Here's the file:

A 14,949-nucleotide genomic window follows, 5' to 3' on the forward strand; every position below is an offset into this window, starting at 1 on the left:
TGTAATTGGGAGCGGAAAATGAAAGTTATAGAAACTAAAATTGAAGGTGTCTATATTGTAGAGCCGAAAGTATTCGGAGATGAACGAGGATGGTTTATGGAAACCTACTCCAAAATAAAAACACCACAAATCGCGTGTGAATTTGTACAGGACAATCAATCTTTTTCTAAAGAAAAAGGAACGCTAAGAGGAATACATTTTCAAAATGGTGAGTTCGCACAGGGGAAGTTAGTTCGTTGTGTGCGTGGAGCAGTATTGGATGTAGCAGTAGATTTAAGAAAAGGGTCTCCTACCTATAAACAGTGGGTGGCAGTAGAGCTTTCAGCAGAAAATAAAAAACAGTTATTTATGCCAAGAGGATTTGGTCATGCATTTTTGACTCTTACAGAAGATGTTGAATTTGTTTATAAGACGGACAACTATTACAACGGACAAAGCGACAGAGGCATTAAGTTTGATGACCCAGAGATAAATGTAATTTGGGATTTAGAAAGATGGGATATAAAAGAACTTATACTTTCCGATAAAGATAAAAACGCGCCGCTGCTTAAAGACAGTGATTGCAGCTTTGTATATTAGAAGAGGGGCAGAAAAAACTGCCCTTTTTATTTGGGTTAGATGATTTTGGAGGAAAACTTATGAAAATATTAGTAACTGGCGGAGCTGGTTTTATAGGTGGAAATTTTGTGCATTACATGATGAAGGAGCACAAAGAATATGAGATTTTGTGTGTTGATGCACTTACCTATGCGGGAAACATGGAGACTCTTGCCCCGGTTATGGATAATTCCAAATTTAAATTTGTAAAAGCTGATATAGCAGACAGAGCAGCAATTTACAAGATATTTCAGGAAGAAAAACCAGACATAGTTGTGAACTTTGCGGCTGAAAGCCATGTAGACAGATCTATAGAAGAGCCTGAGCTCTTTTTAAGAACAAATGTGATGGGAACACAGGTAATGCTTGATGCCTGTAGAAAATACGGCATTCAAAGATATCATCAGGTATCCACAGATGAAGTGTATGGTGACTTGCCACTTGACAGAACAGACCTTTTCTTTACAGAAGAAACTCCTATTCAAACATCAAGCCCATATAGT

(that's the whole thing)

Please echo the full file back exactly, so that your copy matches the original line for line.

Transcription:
A 14,949-nucleotide genomic window follows, 5' to 3' on the forward strand; every position below is an offset into this window, starting at 1 on the left:
TGTAATTGGGAGCGGAAAATGAAAGTTATAGAAACTAAAATTGAAGGTGTCTATATTGTAGAGCCGAAAGTATTCGGAGATGAACGAGGATGGTTTATGGAAACCTACTCCAAAATAAAAACACCACAAATCGCGTGTGAATTTGTACAGGACAATCAATCTTTTTCTAAAGAAAAAGGAACGCTAAGAGGAATACATTTTCAAAATGGTGAGTTCGCACAGGGGAAGTTAGTTCGTTGTGTGCGTGGAGCAGTATTGGATGTAGCAGTAGATTTAAGAAAAGGGTCTCCTACCTATAAACAGTGGGTGGCAGTAGAGCTTTCAGCAGAAAATAAAAAACAGTTATTTATGCCAAGAGGATTTGGTCATGCATTTTTGACTCTTACAGAAGATGTTGAATTTGTTTATAAGACGGACAACTATTACAACGGACAAAGCGACAGAGGCATTAAGTTTGATGACCCAGAGATAAATGTAATTTGGGATTTAGAAAGATGGGATATAAAAGAACTTATACTTTCCGATAAAGATAAAAACGCGCCGCTGCTTAAAGACAGTGATTGCAGCTTTGTATATTAGAAGAGGGGCAGAAAAAACTGCCCTTTTTATTTGGGTTAGATGATTTTGGAGGAAAACTTATGAAAATATTAGTAACTGGCGGAGCTGGTTTTATAGGTGGAAATTTTGTGCATTACATGATGAAGGAGCACAAAGAATATGAGATTTTGTGTGTTGATGCACTTACCTATGCGGGAAACATGGAGACTCTTGCCCCGGTTATGGATAATTCCAAATTTAAATTTGTAAAAGCTGATATAGCAGACAGAGCAGCAATTTACAAGATATTTCAGGAAGAAAAACCAGACATAGTTGTGAACTTTGCGGCTGAAAGCCATGTAGACAGATCTATAGAAGAGCCTGAGCTCTTTTTAAGAACAAATGTGATGGGAACACAGGTAATGCTTGATGCCTGTAGAAAATACGGCATTCAAAGATATCATCAGGTATCCACAGATGAAGTGTATGGTGACTTGCCACTTGACAGAACAGACCTTTTCTTTACAGAAGAAACTCCTATTCAAACATCAAGCCCATATAGT